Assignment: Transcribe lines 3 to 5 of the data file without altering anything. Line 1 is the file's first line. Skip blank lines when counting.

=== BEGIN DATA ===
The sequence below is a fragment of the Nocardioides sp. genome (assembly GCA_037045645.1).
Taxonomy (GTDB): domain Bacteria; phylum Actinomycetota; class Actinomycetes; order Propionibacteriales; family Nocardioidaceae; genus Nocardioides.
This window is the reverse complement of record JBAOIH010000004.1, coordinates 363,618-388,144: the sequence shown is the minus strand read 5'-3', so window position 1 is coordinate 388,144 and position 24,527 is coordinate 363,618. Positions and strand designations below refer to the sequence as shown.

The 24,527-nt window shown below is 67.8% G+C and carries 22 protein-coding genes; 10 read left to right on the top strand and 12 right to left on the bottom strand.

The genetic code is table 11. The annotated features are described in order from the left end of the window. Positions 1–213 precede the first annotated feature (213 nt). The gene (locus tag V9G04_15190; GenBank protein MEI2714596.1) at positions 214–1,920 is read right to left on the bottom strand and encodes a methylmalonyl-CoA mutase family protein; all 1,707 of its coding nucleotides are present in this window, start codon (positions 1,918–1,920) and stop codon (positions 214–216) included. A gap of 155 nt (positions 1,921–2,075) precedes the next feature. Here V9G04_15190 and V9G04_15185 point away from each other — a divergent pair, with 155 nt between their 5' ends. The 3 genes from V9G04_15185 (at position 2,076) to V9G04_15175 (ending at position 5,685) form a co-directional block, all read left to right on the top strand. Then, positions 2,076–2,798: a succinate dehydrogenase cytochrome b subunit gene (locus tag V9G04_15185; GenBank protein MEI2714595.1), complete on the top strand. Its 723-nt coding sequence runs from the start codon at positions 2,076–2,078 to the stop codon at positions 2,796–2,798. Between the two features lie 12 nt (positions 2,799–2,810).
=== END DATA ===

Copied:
This window is the reverse complement of record JBAOIH010000004.1, coordinates 363,618-388,144: the sequence shown is the minus strand read 5'-3', so window position 1 is coordinate 388,144 and position 24,527 is coordinate 363,618. Positions and strand designations below refer to the sequence as shown.

The 24,527-nt window shown below is 67.8% G+C and carries 22 protein-coding genes; 10 read left to right on the top strand and 12 right to left on the bottom strand.

The genetic code is table 11. The annotated features are described in order from the left end of the window. Positions 1–213 precede the first annotated feature (213 nt). The gene (locus tag V9G04_15190; GenBank protein MEI2714596.1) at positions 214–1,920 is read right to left on the bottom strand and encodes a methylmalonyl-CoA mutase family protein; all 1,707 of its coding nucleotides are present in this window, start codon (positions 1,918–1,920) and stop codon (positions 214–216) included. A gap of 155 nt (positions 1,921–2,075) precedes the next feature. Here V9G04_15190 and V9G04_15185 point away from each other — a divergent pair, with 155 nt between their 5' ends. The 3 genes from V9G04_15185 (at position 2,076) to V9G04_15175 (ending at position 5,685) form a co-directional block, all read left to right on the top strand. Then, positions 2,076–2,798: a succinate dehydrogenase cytochrome b subunit gene (locus tag V9G04_15185; GenBank protein MEI2714595.1), complete on the top strand. Its 723-nt coding sequence runs from the start codon at positions 2,076–2,078 to the stop codon at positions 2,796–2,798. Between the two features lie 12 nt (positions 2,799–2,810).